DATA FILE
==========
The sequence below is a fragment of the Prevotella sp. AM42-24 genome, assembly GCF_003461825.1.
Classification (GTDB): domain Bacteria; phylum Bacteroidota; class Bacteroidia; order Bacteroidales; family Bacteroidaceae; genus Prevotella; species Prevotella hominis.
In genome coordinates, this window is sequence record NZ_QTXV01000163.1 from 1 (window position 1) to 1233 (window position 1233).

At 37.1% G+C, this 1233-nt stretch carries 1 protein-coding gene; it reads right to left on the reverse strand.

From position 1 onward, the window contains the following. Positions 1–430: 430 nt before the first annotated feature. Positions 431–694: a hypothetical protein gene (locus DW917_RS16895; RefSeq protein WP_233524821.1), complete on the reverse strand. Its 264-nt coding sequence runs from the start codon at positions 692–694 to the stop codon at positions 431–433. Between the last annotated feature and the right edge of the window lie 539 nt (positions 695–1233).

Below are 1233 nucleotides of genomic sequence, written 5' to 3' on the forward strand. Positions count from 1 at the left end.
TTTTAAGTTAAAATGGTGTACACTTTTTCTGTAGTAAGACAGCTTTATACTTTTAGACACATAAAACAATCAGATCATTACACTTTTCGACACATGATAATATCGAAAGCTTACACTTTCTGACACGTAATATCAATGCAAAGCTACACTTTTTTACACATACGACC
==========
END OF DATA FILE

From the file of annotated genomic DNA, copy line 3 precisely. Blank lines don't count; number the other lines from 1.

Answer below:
In genome coordinates, this window is sequence record NZ_QTXV01000163.1 from 1 (window position 1) to 1233 (window position 1233).